If he is that concerned, and here is the theory about this issue, why is he not turning his party's guns on those undisclosed loans? He is not because this is about politics for the NDP. This is not about improving the status of financing in Canada. I would remind him, even though he fails to remind Canadians of this himself, that it was our government in 2003 that introduced the very first annual limits on individual contributions to a party and a candidate.

It was our party that banned contributions to political parties from corporations and his friends in the unions. Those changes stand today as the most significant at the federal level that we have ever seen in this country.

We went further in 2006. I would remind the member of that. We further lowered the amounts that were entitled to be contributions. They are now tied to the rate of inflation. In theory, they should rise only slightly each year.

Therefore, it is passing strange that the NDP is now turning its guns on the party that cleaned up election financing in the first place, while partnering with the Conservative Party, whose Prime Minister and Minister of National Defence, at the very least, have never come clean on who paid off their debts and who gave them money for their leadership races. It is high time for Canadians to know who put this Prime Minister in office, what influences is he now bearing, and how this is affecting public policy across the country.

Canada Elections Act
Government Orders

1:25 p.m.

Conservative

The Acting Speaker Royal Galipeau

I want to thank the hon. member for Kings—Hants for his patience. He now has the floor.

Canada Elections Act
Government Orders

1:25 p.m.

Liberal

Scott Brison Kings—Hants, NS

Mr. Speaker, my question for the hon. member is a very simple one on the role and power of Canadian chartered banks. The NDP members consistently attack the chartered banks as having too much power in the Canadian economic and political environment. This legislation will in fact strengthen that concentration of power.

Does the member see the potential risk? If we in fact limit these loans to chartered banks and other major financial institutions, they would have the discretionary capacity to say no to a potential leadership candidate who was perhaps opposed to bank mergers or to some of the measures that the banks want to see implemented in legislation.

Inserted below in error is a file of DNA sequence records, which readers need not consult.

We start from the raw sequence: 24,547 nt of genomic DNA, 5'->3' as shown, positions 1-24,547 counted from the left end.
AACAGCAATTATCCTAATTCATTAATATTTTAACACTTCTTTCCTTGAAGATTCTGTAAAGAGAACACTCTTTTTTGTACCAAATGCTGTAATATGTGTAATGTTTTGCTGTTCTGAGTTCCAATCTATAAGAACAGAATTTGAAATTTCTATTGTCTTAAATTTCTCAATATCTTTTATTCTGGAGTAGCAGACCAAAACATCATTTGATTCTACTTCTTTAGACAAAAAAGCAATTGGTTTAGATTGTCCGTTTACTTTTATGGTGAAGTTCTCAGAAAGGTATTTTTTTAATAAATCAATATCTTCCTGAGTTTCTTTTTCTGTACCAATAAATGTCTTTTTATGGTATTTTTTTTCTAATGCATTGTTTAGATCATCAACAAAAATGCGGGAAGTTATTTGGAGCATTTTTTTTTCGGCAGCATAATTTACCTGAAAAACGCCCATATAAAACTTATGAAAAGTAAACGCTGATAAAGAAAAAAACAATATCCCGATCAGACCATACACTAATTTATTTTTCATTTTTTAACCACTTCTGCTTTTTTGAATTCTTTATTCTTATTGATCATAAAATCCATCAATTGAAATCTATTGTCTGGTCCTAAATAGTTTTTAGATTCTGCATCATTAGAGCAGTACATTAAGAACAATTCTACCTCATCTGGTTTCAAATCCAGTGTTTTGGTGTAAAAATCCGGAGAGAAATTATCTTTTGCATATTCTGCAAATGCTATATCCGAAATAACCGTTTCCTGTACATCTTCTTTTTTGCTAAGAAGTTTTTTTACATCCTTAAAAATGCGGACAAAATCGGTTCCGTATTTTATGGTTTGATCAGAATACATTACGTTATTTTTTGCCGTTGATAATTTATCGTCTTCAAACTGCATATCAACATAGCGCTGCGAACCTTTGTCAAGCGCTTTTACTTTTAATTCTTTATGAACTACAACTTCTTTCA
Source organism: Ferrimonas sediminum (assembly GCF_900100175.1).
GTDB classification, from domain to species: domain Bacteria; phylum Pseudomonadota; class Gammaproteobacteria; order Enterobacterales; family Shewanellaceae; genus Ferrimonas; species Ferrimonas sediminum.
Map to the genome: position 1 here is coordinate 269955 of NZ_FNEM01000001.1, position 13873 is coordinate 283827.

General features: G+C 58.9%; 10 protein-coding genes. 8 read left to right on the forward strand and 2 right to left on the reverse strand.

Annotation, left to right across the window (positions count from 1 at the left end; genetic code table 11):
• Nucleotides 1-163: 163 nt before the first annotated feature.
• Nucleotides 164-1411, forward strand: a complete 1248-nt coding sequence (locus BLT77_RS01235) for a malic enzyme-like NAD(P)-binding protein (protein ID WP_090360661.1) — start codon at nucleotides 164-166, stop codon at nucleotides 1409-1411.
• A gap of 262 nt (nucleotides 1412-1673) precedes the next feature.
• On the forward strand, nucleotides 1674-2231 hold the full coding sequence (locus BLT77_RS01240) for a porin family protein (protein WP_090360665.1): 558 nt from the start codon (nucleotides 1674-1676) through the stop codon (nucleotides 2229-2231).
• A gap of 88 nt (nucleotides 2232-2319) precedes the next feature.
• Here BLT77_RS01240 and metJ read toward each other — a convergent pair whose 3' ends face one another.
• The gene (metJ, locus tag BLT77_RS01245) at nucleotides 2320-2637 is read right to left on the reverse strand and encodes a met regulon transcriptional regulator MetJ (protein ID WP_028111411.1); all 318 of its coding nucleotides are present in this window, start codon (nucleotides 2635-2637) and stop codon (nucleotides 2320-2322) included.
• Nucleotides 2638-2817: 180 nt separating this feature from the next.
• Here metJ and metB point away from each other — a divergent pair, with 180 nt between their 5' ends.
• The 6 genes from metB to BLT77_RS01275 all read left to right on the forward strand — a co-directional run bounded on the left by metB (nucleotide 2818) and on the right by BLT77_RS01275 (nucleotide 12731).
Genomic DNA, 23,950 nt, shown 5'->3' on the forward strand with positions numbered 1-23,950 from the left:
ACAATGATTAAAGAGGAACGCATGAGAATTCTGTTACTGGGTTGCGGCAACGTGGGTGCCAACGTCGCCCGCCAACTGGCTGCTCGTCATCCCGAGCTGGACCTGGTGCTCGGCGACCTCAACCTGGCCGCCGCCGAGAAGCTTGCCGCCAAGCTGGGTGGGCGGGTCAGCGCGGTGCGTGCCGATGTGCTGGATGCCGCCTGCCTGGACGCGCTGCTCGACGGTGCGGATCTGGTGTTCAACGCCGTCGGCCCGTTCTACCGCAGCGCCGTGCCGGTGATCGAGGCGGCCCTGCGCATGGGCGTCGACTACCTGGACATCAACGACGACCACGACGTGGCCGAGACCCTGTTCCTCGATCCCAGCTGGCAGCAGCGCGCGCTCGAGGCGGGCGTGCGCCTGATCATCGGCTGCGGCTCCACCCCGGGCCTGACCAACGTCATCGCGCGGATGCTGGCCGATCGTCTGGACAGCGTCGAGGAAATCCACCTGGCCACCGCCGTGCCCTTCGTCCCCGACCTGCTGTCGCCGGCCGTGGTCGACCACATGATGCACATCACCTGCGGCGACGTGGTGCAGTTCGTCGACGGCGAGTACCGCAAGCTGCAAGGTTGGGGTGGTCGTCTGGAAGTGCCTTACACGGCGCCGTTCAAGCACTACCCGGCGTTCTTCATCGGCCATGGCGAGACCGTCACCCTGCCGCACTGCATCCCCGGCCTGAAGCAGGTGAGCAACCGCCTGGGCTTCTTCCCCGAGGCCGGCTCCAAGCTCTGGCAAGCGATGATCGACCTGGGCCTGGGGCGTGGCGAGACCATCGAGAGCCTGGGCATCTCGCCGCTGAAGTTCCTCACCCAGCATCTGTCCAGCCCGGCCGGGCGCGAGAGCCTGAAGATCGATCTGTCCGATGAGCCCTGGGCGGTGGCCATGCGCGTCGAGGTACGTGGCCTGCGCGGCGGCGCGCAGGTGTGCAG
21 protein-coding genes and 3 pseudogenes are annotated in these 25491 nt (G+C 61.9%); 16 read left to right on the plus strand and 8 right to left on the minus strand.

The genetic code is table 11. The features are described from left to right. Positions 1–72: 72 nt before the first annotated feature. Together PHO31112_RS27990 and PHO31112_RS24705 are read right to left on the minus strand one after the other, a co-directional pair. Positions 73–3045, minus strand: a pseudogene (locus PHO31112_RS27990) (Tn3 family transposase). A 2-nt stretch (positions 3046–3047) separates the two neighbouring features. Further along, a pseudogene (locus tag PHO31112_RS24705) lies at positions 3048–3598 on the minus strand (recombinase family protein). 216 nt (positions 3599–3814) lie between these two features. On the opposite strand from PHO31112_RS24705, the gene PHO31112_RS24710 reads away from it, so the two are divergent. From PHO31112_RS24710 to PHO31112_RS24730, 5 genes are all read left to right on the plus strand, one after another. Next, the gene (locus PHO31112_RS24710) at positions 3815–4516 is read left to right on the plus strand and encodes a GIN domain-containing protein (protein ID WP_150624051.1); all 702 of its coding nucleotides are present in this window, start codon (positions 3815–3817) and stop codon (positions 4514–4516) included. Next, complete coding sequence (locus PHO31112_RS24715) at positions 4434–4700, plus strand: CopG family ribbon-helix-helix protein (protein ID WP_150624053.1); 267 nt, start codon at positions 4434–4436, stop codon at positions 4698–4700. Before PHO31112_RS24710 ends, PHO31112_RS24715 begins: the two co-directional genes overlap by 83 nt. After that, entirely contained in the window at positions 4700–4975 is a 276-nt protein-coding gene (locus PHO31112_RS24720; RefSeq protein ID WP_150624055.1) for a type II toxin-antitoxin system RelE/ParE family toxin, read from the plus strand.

In fact, they would have the capacity to say no to almost every New Democrat running for a leadership, because New Democrats are consistently against Canada's chartered banks. In fact, this legislation could entrench and strengthen the tremendous power that Canadian banks would have over the political process and the Canadian economy.

Canada Elections Act
Government Orders

1:25 p.m.

Liberal

David McGuinty Ottawa South, ON

Mr. Speaker, I cannot thank my colleague from Kings—Hants enough for those insightful remarks. He is absolutely correct. NDP members are speaking out of both sides of their mouths. First they attack the big banks and now they are fighting to keep Canadian chartered banks in this, to make them more powerful, more responsible and, for that matter, more influential in political outcomes in Canadian society. They have not thought this through at all.

This is about the NDP cozying up to the Conservative Party and trying to make a cheap point. It will not resonate with Canadians, certainly not with those thousands of Canadians who do not come from fame or money and who want to be appear in elections for nominations and beyond and serve their country.

Canada Elections Act
Government Orders

1:30 p.m.

Conservative

The Acting Speaker Royal Galipeau

It being 1:30 p.m., the House will now proceed to the consideration of private members' business as listed on today's order paper.

When we return to the study of Bill C-29, there will be four minutes left for questions and comments for the hon. member for Ottawa South.

Speaker's Ruling
Federal Sustainable Development Act
Private Members' Business

1:30 p.m.

Conservative

The Acting Speaker Royal Galipeau

I must first read a Speaker's ruling concerning Bill C-474, An Act to require the development and implementation of a National Sustainable Development Strategy, the reporting of progress against a standard set of environmental indicators and the appointment of an independent Commissioner of the Environment and Sustainable Development accountable to Parliament, and to adopt specific goals with respect to sustainable development in Canada, and to make consequential amendments to another Act.

There are four motions in amendment standing on the notice paper for the report stage of Bill C-474.

Motions Nos. 1 to 4 will be grouped for debate, and the voting patterns for the motions are available at the table.

I shall now propose Motions Nos. 1 to 4 to the House.